Last updated: June 05. 2014 11:47PM - 34 Views

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DAYTON — A tire industry survey reveals that nearly 7 out of 10 vehicles are riding on under-inflated tires, which waste gasoline, increase the risk of tire damage and cause premature tire wear. With the busy summer driving season ahead, AAA urges motorists to ensure their tries are up to the demands of hot-weather driving.


Last summer, AAA’s Roadside Rescue Team assisted more than 3,000 motorists with tire related problems in the Miami Valley Area.


“Many of these tire problems can be avoided by taking a few minutes once a month to ensure tires are properly inflated,” said AAA Public Affairs Manager Cindy Antrican. “Improper pressure levels not only put drivers’ safety at risk but also can cost them extra money in gasoline and tire replacement costs.”


Motorists should check inflation pressure at least once a month and before long trips and remember to check the spare tire. To properly check inflation pressure, an individual must use a tire gauge; use the correct inflation pressure for the vehicle and; check tires when cold, before driving. The correct inflation pressure is found on a label on the driver’s doorjamb or owner’s manual, not the tire sidewall. More advice on tires from AAA is available here.


“Tires have an expiration date of about six years, even if they haven’t been used,” said Bruce Baldwin, manager of AAA Tire & Auto. “Over time, heat causes tires to breakdown ingredients and polymers, causing them to become brittle.”


As a go-to source for automotive information, AAA tire experts offer seven tips on buying tires:


Never buy used. Motorists may consider buying used tires to save a few bucks. However, AAA cautions against this, as you can’t be certain how the tires were treated before you acquired them. Plus, you could end up with tires that are 12 to 14 years old.


Save the date. Every tire has a stamp that includes the date the tire was made. Look for a series of numbers inside a rectangular box located on the sidewall of the tire. The last four numbers will be the manufacture date. For example, if the numbers are 0808, the tires were made in August 2008. AAA Auto experts recommend not buying tires that are more than a year old.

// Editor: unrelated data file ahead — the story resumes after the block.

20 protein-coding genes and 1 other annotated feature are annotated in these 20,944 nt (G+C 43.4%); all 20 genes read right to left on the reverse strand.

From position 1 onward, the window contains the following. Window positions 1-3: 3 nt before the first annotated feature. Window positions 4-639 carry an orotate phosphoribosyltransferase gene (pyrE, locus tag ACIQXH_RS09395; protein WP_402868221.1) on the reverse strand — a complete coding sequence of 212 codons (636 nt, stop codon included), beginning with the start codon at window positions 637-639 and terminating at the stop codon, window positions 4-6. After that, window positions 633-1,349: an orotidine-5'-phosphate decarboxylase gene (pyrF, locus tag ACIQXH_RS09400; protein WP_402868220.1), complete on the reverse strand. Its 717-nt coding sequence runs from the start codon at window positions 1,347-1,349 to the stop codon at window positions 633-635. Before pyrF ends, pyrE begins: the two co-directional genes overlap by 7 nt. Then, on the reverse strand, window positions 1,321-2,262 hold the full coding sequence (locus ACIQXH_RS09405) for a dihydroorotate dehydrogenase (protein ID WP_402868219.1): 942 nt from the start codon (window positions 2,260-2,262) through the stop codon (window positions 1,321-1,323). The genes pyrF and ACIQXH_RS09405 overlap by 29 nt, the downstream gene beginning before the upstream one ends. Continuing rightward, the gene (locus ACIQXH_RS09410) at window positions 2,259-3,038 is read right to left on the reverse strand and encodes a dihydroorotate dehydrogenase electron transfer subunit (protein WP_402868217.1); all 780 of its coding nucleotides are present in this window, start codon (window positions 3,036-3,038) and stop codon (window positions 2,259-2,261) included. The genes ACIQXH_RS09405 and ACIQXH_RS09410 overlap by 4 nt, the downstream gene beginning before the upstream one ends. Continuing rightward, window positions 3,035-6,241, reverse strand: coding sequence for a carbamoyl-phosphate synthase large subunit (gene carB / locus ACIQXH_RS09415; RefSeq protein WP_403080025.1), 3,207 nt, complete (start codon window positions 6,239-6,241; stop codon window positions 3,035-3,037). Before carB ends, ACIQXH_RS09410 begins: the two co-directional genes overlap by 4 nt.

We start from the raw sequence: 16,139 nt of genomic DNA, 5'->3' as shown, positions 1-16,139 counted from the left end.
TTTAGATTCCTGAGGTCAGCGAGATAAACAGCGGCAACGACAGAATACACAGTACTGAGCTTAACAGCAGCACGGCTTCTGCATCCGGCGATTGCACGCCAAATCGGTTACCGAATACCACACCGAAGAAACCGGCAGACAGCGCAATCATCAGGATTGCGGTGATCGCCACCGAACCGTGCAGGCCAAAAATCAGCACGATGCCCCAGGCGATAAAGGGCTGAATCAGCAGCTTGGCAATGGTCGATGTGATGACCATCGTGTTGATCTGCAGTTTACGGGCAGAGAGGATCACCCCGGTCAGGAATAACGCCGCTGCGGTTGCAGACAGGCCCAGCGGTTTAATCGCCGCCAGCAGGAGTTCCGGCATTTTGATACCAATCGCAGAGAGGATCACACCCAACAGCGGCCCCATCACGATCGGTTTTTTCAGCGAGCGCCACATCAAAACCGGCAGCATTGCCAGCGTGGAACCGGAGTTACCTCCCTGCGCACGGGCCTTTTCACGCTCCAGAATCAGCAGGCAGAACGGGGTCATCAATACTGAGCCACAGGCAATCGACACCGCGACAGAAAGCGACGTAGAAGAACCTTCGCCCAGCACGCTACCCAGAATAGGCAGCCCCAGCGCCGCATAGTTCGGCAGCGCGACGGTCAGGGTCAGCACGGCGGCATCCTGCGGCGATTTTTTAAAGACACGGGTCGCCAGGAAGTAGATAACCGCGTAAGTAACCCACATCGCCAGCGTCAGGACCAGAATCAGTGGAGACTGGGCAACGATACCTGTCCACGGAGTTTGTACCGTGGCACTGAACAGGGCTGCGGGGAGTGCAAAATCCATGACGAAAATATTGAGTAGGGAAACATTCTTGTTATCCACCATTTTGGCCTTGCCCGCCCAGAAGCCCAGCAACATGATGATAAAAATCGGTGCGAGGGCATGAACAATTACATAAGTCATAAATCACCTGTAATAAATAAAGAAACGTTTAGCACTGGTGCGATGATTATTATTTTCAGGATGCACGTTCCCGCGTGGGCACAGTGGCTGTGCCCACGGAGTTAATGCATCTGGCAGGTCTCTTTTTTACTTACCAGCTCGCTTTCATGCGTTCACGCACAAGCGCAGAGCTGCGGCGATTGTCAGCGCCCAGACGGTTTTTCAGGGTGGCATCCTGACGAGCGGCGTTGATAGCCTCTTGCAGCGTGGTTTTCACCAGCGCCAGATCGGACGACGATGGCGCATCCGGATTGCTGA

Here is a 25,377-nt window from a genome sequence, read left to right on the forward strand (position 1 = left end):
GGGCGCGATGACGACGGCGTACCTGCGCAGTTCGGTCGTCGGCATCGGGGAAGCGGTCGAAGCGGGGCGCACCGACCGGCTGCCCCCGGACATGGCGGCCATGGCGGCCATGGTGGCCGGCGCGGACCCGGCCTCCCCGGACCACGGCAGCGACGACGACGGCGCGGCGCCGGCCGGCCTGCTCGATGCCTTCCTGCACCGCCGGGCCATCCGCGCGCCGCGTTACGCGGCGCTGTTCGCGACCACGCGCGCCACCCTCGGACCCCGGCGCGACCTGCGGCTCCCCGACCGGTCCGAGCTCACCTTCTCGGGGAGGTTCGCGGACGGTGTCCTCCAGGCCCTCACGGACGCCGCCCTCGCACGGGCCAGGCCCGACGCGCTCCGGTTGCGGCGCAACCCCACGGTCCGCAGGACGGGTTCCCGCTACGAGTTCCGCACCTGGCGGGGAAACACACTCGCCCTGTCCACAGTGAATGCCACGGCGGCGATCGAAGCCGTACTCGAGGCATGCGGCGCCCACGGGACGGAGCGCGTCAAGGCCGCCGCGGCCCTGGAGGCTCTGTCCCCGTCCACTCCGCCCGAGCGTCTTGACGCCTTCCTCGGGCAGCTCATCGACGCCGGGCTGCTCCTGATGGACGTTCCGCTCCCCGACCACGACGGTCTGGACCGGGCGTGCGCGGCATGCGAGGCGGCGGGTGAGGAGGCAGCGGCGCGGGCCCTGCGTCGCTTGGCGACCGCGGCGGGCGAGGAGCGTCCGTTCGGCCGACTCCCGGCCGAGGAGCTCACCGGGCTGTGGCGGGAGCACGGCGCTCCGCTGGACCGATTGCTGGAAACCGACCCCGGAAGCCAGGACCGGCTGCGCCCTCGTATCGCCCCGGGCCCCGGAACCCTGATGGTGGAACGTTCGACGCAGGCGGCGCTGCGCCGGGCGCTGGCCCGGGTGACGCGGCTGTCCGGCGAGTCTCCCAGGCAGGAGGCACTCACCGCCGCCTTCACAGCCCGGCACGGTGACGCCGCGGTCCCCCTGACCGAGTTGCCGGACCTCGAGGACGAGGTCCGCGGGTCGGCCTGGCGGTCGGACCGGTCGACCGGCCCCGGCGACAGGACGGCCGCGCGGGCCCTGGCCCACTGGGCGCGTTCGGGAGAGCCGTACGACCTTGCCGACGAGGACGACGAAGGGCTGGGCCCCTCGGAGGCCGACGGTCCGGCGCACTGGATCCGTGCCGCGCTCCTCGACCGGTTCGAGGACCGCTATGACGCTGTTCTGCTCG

Mile-mannered. Tires often are advertised with a number that signifies how many miles the tire should last. Yet there are many variables that can lower that mileage, from the tires not being properly aligned or inflated, not being rotated as recommended to driving on rough roads. AAA Auto experts say that number is more of a feel-good advertising number and that getting about 40,000 miles for a set of tires is fairly standard.


Rough ride. Those higher-mile tires are going to be harder with a thicker tread. And while harder tires last longer, they’re less comfortable and result in a noisier ride and less traction.


Pressure check. You can find the proper pressure that your tires should be inflated to on your vehicle’s door jamb – not the pressure listed on the tire itself. Even if you replace the tires with other models, the pressure should remain the same, because it is based on the weight of your vehicle. AAA Auto experts recommend staying with the recommended tire for the vehicle and not to purchase other types, such as low-profile tires. The suspension and braking systems are designed to operate with a specific tire size, and other tires will change the steering and braking characteristics, which could result in poor performance.


Wear and tear. Wear bars are located in every tire and look like a raised bump every few inches. Once a tire’s tread is level with those wear bars, it’s time to replace it. Another way to check is to take a penny or quarter and place it upside down in the tread. If the tread is up to the president’s forehead, it’s OK. Check tire pressure each month to help fuel economy, make tires last longer and optimize vehicle safety.


How low it can go. If a tire looks low, it’s already more than halfway empty. In underinflated tires, the sidewall starts to collapse and the steel underneath the rubber will bend. When tires are inflated properly again, they tend to bulge and are prone to blowouts. Also don’t overinflate tires to avoid abnormal tire wear.

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